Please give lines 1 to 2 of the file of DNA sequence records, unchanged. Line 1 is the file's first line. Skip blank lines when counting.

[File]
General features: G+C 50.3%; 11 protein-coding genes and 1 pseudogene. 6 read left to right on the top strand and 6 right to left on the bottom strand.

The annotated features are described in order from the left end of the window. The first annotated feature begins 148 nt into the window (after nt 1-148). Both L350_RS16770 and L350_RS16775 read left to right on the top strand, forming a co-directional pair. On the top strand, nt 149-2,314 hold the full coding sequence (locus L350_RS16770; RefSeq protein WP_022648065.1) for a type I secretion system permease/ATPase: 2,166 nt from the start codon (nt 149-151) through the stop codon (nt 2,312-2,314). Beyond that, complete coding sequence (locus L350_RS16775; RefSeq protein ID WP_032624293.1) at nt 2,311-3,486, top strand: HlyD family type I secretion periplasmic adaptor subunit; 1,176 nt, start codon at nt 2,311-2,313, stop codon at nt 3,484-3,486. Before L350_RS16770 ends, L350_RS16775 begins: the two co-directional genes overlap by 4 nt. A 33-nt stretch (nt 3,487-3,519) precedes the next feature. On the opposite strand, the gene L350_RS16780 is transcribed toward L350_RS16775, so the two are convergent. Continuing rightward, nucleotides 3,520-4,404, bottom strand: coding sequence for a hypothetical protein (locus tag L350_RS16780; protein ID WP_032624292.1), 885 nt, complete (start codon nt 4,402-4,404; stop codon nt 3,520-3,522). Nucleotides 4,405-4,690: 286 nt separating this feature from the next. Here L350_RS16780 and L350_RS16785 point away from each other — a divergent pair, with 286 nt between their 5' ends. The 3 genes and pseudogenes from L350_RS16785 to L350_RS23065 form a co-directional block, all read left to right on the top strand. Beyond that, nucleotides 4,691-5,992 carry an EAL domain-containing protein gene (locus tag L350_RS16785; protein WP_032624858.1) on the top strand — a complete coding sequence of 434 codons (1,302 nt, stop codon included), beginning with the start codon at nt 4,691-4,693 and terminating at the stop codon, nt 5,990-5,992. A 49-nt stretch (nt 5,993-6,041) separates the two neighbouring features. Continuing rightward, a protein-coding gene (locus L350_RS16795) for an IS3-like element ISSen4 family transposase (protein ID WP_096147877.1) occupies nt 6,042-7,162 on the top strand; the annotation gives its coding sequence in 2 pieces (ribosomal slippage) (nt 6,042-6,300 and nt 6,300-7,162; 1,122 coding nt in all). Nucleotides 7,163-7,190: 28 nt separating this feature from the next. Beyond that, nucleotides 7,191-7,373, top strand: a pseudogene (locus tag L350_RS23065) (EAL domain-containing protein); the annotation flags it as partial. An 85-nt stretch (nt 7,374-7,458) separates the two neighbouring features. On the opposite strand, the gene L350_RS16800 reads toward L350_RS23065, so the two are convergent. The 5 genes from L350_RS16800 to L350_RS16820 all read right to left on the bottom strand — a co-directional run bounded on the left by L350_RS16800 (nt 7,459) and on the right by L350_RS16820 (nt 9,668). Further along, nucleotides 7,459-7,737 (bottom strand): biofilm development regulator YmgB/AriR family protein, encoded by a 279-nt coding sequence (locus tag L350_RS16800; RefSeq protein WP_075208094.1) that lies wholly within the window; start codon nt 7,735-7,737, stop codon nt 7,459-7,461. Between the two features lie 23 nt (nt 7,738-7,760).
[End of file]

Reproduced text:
General features: G+C 50.3%; 11 protein-coding genes and 1 pseudogene. 6 read left to right on the top strand and 6 right to left on the bottom strand.

The annotated features are described in order from the left end of the window. The first annotated feature begins 148 nt into the window (after nt 1-148). Both L350_RS16770 and L350_RS16775 read left to right on the top strand, forming a co-directional pair. On the top strand, nt 149-2,314 hold the full coding sequence (locus L350_RS16770; RefSeq protein WP_022648065.1) for a type I secretion system permease/ATPase: 2,166 nt from the start codon (nt 149-151) through the stop codon (nt 2,312-2,314). Beyond that, complete coding sequence (locus L350_RS16775; RefSeq protein ID WP_032624293.1) at nt 2,311-3,486, top strand: HlyD family type I secretion periplasmic adaptor subunit; 1,176 nt, start codon at nt 2,311-2,313, stop codon at nt 3,484-3,486. Before L350_RS16770 ends, L350_RS16775 begins: the two co-directional genes overlap by 4 nt. A 33-nt stretch (nt 3,487-3,519) precedes the next feature. On the opposite strand, the gene L350_RS16780 is transcribed toward L350_RS16775, so the two are convergent. Continuing rightward, nucleotides 3,520-4,404, bottom strand: coding sequence for a hypothetical protein (locus tag L350_RS16780; protein ID WP_032624292.1), 885 nt, complete (start codon nt 4,402-4,404; stop codon nt 3,520-3,522). Nucleotides 4,405-4,690: 286 nt separating this feature from the next. Here L350_RS16780 and L350_RS16785 point away from each other — a divergent pair, with 286 nt between their 5' ends. The 3 genes and pseudogenes from L350_RS16785 to L350_RS23065 form a co-directional block, all read left to right on the top strand. Beyond that, nucleotides 4,691-5,992 carry an EAL domain-containing protein gene (locus tag L350_RS16785; protein WP_032624858.1) on the top strand — a complete coding sequence of 434 codons (1,302 nt, stop codon included), beginning with the start codon at nt 4,691-4,693 and terminating at the stop codon, nt 5,990-5,992. A 49-nt stretch (nt 5,993-6,041) separates the two neighbouring features. Continuing rightward, a protein-coding gene (locus L350_RS16795) for an IS3-like element ISSen4 family transposase (protein ID WP_096147877.1) occupies nt 6,042-7,162 on the top strand; the annotation gives its coding sequence in 2 pieces (ribosomal slippage) (nt 6,042-6,300 and nt 6,300-7,162; 1,122 coding nt in all). Nucleotides 7,163-7,190: 28 nt separating this feature from the next. Beyond that, nucleotides 7,191-7,373, top strand: a pseudogene (locus tag L350_RS23065) (EAL domain-containing protein); the annotation flags it as partial. An 85-nt stretch (nt 7,374-7,458) separates the two neighbouring features. On the opposite strand, the gene L350_RS16800 reads toward L350_RS23065, so the two are convergent. The 5 genes from L350_RS16800 to L350_RS16820 all read right to left on the bottom strand — a co-directional run bounded on the left by L350_RS16800 (nt 7,459) and on the right by L350_RS16820 (nt 9,668). Further along, nucleotides 7,459-7,737 (bottom strand): biofilm development regulator YmgB/AriR family protein, encoded by a 279-nt coding sequence (locus tag L350_RS16800; RefSeq protein WP_075208094.1) that lies wholly within the window; start codon nt 7,735-7,737, stop codon nt 7,459-7,461. Between the two features lie 23 nt (nt 7,738-7,760).